Global Energy News Roundup: March 23


The Forum on Energy weekly news roundup brings together a mix of global energy stories from around the web. It is published every Thursday morning on Forum on Energy and is available on Twitter via @forumonenergy

NEIMA Passes EPW with Flying Colors

The Nuclear Energy Innovation and Modernization Act (NEIMA) passed the Senate Committee on Environment and Public Works (EPW) with a vote of 18 to 3. The bill seeks to develop a regulatory framework for advanced nuclear reactors, and to make changes to a grant program to help develop them. Furthermore, committee chairman Senator John Barrasso (R-WY) touted the bipartisanship of the measure, and its potential to “revitalize our nuclear energy sector.” The bill must next pass the Senate; a similar version did not succeed in 2016.

Source: U.S. Senate, Bloomberg BNA

Bechtel, GEH Team Up on European Decommissioning

U.S.-based firms Bechtel and GE Hitachi Nuclear Energy (GEH) announced the formation of an alliance to offer decommissioning and dismantling services for nuclear power plants in Germany and Sweden. The alliance will provide a full range of decommissioning services including pre-shutdown planning, licensing, project development and management, dismantling, demolition, waste management, and site closeout.

Abe and Hollande shake hands in 2016

Source: World Nuclear News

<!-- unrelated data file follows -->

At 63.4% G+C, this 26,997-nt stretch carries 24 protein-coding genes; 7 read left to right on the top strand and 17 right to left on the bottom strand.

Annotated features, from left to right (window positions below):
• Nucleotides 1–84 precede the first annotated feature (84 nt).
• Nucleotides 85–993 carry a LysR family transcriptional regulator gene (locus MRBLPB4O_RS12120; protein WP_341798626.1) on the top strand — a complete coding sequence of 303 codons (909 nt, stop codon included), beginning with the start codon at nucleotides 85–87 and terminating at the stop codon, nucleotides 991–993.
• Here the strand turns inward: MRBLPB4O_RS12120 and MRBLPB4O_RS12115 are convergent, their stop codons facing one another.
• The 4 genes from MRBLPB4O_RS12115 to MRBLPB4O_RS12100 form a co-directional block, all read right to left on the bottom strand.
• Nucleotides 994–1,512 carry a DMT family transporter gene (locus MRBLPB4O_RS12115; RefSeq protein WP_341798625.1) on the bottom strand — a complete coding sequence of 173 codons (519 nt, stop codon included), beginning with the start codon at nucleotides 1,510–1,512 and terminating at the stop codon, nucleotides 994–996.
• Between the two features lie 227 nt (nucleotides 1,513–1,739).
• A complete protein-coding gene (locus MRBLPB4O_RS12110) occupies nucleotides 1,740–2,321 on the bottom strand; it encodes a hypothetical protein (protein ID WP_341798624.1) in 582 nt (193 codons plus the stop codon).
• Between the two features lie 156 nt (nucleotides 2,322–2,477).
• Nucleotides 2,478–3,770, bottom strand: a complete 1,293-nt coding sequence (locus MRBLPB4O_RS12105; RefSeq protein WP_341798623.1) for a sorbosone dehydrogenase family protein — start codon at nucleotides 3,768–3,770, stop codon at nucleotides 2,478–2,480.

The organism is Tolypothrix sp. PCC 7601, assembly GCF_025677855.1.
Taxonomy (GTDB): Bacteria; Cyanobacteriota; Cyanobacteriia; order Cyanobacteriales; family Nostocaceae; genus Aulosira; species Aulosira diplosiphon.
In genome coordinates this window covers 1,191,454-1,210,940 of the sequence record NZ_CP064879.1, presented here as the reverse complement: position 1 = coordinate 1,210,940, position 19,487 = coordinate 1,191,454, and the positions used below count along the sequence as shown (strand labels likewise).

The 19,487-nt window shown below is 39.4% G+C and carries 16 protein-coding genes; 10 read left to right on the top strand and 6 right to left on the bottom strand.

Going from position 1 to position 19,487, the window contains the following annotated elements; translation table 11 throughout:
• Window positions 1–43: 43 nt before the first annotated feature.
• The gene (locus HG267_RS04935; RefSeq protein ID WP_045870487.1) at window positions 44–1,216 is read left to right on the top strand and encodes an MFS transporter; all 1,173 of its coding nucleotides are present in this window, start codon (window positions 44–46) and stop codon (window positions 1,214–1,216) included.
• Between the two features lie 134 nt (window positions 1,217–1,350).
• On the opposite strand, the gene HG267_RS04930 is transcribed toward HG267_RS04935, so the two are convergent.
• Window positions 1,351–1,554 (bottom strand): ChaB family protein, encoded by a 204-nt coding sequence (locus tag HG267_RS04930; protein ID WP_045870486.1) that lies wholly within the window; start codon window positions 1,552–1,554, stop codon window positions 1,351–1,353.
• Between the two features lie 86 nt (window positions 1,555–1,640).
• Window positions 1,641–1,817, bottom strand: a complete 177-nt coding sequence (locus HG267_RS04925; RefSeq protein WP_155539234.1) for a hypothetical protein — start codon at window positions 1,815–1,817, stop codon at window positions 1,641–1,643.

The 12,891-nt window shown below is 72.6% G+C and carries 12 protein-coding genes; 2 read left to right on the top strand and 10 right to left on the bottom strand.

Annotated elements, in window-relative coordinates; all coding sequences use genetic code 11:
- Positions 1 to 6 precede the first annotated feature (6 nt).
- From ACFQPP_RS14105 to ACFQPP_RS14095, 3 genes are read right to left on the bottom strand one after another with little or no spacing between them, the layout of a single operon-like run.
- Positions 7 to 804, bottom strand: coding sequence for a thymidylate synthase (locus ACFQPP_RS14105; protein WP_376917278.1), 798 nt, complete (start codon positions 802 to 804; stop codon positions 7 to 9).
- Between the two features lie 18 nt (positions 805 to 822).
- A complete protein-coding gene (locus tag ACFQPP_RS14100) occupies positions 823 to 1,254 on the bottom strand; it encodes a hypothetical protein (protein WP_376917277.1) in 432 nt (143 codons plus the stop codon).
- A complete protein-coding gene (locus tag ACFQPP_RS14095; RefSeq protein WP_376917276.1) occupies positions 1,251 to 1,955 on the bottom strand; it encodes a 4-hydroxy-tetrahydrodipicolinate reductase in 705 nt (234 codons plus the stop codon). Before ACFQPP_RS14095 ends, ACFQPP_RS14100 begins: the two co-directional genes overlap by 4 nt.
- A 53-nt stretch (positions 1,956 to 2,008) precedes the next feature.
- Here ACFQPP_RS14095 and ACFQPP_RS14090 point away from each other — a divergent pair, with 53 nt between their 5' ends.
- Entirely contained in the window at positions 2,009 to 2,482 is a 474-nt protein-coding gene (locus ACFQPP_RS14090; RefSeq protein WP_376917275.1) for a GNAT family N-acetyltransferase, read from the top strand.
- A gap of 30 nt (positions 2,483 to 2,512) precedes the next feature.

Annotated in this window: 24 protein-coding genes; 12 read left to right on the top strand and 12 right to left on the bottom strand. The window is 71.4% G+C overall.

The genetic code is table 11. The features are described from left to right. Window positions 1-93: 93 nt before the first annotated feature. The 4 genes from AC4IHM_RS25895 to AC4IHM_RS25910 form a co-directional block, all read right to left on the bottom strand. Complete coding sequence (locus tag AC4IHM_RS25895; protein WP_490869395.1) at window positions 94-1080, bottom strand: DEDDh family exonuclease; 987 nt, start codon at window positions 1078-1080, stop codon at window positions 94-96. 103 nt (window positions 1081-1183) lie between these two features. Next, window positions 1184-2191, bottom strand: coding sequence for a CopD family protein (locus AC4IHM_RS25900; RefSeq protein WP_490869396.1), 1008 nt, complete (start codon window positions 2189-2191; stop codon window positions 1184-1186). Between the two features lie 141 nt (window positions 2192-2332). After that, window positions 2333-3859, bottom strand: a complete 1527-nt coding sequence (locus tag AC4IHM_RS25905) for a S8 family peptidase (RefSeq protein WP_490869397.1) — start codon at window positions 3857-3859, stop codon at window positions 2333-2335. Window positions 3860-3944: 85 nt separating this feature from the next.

Japan, France Agree to Keep Nuclear Fuel Cycle Policies

Japanese Prime Minister Shinzo Abe and French President Francois Hollande agreed that their countries will cooperate to maintain their nuclear fuel cycle policies. The two sides signed an agreement under which Japan will strengthen its cooperation with the French to develop the ASTRID demonstration fast-breeder reactor, in light of the decision to shut down the Monju fast-breeder reactor. Both sides will also continue their efforts to promote free trade.

Source: The Japan News

Tepco Seeks Partners in Plant Restart 

Tokyo Electric Power Co. (Tepco) will seek the cooperation of domestic nuclear operators to improve the safety of the Kashiwazaki-Kariwa nuclear plant as it attempts to restart the plant and meet costs of the Fukushima disaster. The longer the plant remains offline, the longer Tepco must rely on costlier power generation through fossil fuels. Tepco also aims to set up a consortium with domestic peers on nuclear business to tackle common issues such as improving nuclear safety.

Source: Reuters, Kyodo News

Kepco in Talks to Buy Toshiba Stake in NuGen Project

South Korean Korea Electric Power Corp. (Kepco) is in talks to buy a stake in the Toshiba-Engie nuclear joint venture NuGen in the United Kingdom. The project plans to build three reactors at the Moorside site on the coast of Cumbria, and expects electricity generation to begin in 2025. Kepco is interested in taking over the 60% stake owned by Toshiba, though the CEO acknowledged that nothing is formal as negotiations between the Japanese and UK governments are not yet complete.

Source: ReutersBusinessKorea

Urenco Pivots to Asia

Urenco Ltd., the European nuclear company that operates the only U.S. reactor-fuel manufacturing site is refocusing its strategy with an eye on Asia due to the dim outlook for nuclear power in North America. The CEO stated, “Our market has changed fundamentally. This change is of a permanent nature. As a company we have to react.” He maintained the importance of the company’s presence in the American market, but emphasized the global dimension of the business and the expanding demand in Asia, particularly China.

Source: Bloomberg